Increased confidence. According to a recent survey, blind people who have learned echolocation are more confident when navigating and interacting with the environment. This is particularly relevant for everyday tasks such as going shopping or taking out the trash.

Improved well-being. After learning how to echolocate, some people report feeling like they have gained a new sense. Naturally, this has a tremendous impact on well-being, as they report feeling capable of overcoming most challenges after learning how to echolocate.

Higher salaries. One of the most surprising benefits of echolocation is that it can lead to higher wages. This is probably tied to the increased capabilities of people who echolocate, who may be better suited for jobs that require a lot of interaction with the environment.

How Can I Learn Echolocation?

If you want to learn how to echolocate, you should consider hiring an expert teacher. Echolocation isn’t a very easy skill to pick up, so having the guidance of a trained professional can go a long way in avoiding frustration and stress. But it’s also possible to learn how to echolocate on your own — here’s how to do it:

Understand the basics of echolocation. Learning how to echolocate will be a lot easier if you understand how it works and the physics behind it. Luckily, a vast amount of information online is available for everyone for free.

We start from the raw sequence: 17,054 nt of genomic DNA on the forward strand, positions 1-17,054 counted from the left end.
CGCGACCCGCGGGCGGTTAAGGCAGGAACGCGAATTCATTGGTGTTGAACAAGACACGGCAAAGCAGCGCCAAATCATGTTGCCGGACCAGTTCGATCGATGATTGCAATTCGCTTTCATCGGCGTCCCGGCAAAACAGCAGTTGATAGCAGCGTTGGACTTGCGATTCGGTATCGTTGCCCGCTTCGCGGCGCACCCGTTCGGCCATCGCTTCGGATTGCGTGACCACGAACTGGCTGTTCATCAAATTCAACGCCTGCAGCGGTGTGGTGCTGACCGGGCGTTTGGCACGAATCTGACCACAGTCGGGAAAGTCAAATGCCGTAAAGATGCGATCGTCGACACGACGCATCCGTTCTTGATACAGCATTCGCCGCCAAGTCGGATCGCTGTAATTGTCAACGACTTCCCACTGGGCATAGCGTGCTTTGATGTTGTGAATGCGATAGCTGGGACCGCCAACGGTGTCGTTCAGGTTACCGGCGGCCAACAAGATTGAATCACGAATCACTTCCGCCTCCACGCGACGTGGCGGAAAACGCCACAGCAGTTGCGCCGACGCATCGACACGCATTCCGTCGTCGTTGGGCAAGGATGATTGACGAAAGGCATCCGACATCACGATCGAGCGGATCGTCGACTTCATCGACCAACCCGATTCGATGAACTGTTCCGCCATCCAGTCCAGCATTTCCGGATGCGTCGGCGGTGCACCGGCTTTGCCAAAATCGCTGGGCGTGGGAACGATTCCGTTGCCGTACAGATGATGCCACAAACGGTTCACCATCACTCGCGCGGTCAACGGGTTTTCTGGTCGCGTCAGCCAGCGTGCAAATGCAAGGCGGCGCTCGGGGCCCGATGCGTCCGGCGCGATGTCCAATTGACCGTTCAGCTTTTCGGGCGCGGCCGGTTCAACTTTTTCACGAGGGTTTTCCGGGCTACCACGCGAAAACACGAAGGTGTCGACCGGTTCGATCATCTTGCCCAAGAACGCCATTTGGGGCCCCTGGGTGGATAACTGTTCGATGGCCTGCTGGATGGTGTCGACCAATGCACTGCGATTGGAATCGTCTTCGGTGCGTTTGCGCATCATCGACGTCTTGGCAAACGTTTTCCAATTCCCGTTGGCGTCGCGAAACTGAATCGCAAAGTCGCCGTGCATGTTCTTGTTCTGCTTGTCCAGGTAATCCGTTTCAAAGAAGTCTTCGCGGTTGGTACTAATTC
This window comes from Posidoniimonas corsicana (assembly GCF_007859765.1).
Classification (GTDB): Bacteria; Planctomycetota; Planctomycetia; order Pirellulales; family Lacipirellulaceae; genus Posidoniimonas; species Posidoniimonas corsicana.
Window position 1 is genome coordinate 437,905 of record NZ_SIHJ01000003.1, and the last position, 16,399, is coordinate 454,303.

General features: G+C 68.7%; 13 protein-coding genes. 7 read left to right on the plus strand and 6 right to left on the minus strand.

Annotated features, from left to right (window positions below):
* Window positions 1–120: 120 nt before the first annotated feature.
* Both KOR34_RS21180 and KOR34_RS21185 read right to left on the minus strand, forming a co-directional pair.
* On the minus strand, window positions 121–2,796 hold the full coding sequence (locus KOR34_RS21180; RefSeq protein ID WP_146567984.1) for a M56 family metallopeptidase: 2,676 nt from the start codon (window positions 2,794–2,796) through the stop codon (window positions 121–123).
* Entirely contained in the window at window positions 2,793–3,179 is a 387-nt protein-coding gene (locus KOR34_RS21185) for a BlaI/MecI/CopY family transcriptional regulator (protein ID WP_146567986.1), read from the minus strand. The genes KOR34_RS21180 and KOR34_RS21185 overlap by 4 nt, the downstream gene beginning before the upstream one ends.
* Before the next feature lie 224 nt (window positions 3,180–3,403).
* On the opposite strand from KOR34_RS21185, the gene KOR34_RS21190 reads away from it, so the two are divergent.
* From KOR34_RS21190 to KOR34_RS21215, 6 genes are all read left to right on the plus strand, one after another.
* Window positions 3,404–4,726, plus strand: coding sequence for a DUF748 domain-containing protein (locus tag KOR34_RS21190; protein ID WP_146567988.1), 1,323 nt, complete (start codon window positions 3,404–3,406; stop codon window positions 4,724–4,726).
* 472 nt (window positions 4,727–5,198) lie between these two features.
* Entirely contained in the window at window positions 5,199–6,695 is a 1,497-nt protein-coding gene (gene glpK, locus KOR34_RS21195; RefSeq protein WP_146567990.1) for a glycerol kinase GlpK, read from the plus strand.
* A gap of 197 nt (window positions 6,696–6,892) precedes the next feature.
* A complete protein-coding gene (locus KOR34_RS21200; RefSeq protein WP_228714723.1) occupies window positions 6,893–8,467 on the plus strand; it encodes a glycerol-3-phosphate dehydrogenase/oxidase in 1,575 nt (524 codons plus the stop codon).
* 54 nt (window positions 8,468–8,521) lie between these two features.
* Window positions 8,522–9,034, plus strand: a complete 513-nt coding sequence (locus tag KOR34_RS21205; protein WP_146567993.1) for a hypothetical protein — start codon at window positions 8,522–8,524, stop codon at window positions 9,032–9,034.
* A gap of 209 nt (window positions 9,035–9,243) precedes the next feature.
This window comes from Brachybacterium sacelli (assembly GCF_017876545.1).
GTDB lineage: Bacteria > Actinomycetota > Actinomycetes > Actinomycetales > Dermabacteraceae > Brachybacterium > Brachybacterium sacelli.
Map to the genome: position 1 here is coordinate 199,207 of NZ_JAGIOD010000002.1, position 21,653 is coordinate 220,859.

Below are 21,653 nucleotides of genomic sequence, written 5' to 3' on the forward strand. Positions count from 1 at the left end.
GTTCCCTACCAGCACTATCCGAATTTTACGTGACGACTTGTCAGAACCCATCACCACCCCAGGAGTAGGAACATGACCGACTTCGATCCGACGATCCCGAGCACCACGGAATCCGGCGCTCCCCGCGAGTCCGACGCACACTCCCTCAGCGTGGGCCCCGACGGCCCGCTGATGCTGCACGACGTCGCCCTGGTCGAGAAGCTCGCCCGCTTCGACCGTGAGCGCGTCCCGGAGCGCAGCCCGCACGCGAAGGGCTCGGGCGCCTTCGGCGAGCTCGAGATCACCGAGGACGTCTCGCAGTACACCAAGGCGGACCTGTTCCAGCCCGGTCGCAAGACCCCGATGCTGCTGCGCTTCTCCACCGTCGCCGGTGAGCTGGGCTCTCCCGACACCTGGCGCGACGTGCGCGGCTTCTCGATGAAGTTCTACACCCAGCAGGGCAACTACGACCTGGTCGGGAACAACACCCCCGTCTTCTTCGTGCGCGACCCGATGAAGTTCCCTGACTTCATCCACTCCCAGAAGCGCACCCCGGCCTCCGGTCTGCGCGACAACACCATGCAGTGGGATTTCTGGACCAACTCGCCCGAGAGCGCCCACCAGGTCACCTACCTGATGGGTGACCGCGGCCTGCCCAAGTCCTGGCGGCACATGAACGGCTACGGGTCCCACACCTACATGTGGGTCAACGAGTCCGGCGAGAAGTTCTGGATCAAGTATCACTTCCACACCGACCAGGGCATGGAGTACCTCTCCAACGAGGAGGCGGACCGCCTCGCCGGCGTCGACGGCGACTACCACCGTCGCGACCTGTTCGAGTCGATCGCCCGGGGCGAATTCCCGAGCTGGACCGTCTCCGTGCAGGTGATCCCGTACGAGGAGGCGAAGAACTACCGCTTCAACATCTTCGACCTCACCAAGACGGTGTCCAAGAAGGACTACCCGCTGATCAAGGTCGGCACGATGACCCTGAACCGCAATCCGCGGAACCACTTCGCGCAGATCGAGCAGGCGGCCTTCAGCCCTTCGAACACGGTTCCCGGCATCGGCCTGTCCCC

Ensure you have the right equipment and environments. While not much is needed to learn how to echolocate, the process will be much easier if you have a few elements in mind. Most importantly, you’ll need a quiet room; a movable sound source (such as a vacuum cleaner); and objects that vary in size, texture, and shape.

Train the basic hearing skills. Before learning echolocation, it’s essential to train your basic hearing skills. For example, while on the street, try to locate the direction of the traffic only through its sound. Another similar exercise is to place a sound source in the center of a room, walk around it, and try to determine its direction.

Pick an echolocation sound. Another crucial step you need to take before starting the echolocation exercises is to pick the sound you’ll use for echolocating. Cane taps, mouth clicks, and finger snaps are all excellent choices — ideally, it should be a sound you can easily make in any situation.

Perform some basic echolocation training. Initially, you should try to perform some basic echolocation exercises. For example, stand a few meters away from a wall and start walking toward it. Try to stop before touching the wall only by using the sounds you’re making.

Increase the difficulty of the exercises and practice. After grasping the basics of echolocation, try to increase the difficulty of the exercises. For example, add more obstacles or practice exercises in rooms with different acoustic properties. The most important thing is to keep practicing — by performing the exercises frequently and consistently, you’ll learn echolocation in no time.

Show Sources

SOURCES:
Frontiers in Physiology: “Echolocation may have real-life advantages for blind people: an analysis of survey data.”
Physiology News Magazine: “Echolocation in people.”
Plos One: “Human click-based echolocation: Effects of blindness and age, and real-life implications in a 10-week training program.”
Research  Outreach: “Reading between the clicks: A new approach to echolocation.”
The Bat Conservation Trust: “Flight, food and echolocation.”
Vision Rehabilitation International: “An Echolocation Training Package.”